Wednesday, September 9, 2015
Review of Mangrove Squeeze by Laurence Shames (Ballantine, 1998)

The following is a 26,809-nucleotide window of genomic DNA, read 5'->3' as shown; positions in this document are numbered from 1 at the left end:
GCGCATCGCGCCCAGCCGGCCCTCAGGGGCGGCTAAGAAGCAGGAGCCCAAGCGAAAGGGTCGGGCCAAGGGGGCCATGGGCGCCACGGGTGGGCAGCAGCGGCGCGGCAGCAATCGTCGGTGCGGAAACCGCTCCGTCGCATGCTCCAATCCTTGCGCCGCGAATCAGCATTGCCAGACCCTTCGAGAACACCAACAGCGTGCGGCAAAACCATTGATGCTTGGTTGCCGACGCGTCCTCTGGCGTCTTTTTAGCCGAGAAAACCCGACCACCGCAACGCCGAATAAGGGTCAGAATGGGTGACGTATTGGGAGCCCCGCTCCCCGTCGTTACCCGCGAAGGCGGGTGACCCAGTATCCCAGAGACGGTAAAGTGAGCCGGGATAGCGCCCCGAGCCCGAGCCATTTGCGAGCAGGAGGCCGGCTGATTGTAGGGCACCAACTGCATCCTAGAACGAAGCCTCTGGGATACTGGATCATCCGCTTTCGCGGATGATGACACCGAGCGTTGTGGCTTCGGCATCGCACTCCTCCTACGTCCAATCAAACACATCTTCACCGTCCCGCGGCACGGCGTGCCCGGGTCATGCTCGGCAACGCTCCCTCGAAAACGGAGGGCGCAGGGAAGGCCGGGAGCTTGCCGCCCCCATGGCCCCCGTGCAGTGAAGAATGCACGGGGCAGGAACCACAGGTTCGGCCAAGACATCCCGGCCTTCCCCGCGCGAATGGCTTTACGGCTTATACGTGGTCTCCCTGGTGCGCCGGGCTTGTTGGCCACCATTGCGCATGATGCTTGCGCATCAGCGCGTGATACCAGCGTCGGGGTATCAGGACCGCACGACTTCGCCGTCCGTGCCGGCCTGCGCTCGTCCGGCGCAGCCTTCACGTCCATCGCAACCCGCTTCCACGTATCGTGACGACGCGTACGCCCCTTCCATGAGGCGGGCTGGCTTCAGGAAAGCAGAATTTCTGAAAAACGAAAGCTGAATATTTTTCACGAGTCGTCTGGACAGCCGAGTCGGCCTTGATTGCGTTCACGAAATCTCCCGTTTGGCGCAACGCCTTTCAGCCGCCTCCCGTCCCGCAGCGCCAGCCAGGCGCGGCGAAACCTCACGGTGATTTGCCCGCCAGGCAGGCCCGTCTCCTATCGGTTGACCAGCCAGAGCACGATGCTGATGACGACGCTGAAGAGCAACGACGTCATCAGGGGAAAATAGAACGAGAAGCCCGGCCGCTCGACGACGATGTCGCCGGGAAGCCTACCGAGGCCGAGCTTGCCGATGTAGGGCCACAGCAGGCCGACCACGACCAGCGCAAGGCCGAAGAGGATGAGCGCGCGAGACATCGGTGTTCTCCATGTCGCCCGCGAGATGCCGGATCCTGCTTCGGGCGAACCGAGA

During the 1990s Laurence Shames published a series of standalone comic noir novels set in Key West, Florida. Mangrove Squeeze was the fifth. In the tradition of Carl Hiassen and Tim Dorsey, Shames sets ordinary people in the crazy underbelly of Florida, interacting with a motley crew of colourful characters as they’re caught up in a madcap escapade. So it is with Mangrove Squeeze, with Aaron and Suki taking on plutonium smuggling Russian mafia aided by two philosopher vagrants, a retired mafiosa, and Aaron’s dementia suffering inventor father. The result is a tightly told tale that rattles along at a fair clip. There’s no major surprises and it’s all a little predictable, but nonetheless it’s enjoyable jaunt, made-so, I feel, by its engaging assemble of well drawn actors and their interactions. And there are some genuinely amusing moments, especially Fred and Piney ruminating on life, the universe, and whatever else comes to mind.